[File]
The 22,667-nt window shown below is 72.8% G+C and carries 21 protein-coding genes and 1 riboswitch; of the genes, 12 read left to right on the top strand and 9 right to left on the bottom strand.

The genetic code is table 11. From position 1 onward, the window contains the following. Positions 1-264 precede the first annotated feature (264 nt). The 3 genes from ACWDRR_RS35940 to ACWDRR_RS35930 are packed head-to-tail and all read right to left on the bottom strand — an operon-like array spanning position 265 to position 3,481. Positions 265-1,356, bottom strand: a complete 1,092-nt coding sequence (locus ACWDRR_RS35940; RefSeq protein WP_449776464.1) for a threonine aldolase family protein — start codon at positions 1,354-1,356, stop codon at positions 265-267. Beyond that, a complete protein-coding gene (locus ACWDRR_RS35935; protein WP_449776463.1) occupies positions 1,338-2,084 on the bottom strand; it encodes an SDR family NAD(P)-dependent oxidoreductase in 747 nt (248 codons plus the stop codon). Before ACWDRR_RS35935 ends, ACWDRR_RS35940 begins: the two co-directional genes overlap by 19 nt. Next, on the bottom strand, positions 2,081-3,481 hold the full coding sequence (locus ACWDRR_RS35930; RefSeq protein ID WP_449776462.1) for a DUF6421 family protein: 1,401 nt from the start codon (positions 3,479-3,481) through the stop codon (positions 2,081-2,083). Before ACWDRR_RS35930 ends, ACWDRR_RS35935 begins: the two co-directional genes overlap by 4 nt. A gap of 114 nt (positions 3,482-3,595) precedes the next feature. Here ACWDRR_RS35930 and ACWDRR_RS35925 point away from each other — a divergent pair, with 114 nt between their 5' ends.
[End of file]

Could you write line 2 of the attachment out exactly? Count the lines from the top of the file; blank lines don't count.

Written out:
The genetic code is table 11. From position 1 onward, the window contains the following. Positions 1-264 precede the first annotated feature (264 nt). The 3 genes from ACWDRR_RS35940 to ACWDRR_RS35930 are packed head-to-tail and all read right to left on the bottom strand — an operon-like array spanning position 265 to position 3,481. Positions 265-1,356, bottom strand: a complete 1,092-nt coding sequence (locus ACWDRR_RS35940; RefSeq protein WP_449776464.1) for a threonine aldolase family protein — start codon at positions 1,354-1,356, stop codon at positions 265-267. Beyond that, a complete protein-coding gene (locus ACWDRR_RS35935; protein WP_449776463.1) occupies positions 1,338-2,084 on the bottom strand; it encodes an SDR family NAD(P)-dependent oxidoreductase in 747 nt (248 codons plus the stop codon). Before ACWDRR_RS35935 ends, ACWDRR_RS35940 begins: the two co-directional genes overlap by 19 nt. Next, on the bottom strand, positions 2,081-3,481 hold the full coding sequence (locus ACWDRR_RS35930; RefSeq protein ID WP_449776462.1) for a DUF6421 family protein: 1,401 nt from the start codon (positions 3,479-3,481) through the stop codon (positions 2,081-2,083). Before ACWDRR_RS35930 ends, ACWDRR_RS35935 begins: the two co-directional genes overlap by 4 nt. A gap of 114 nt (positions 3,482-3,595) precedes the next feature. Here ACWDRR_RS35930 and ACWDRR_RS35925 point away from each other — a divergent pair, with 114 nt between their 5' ends.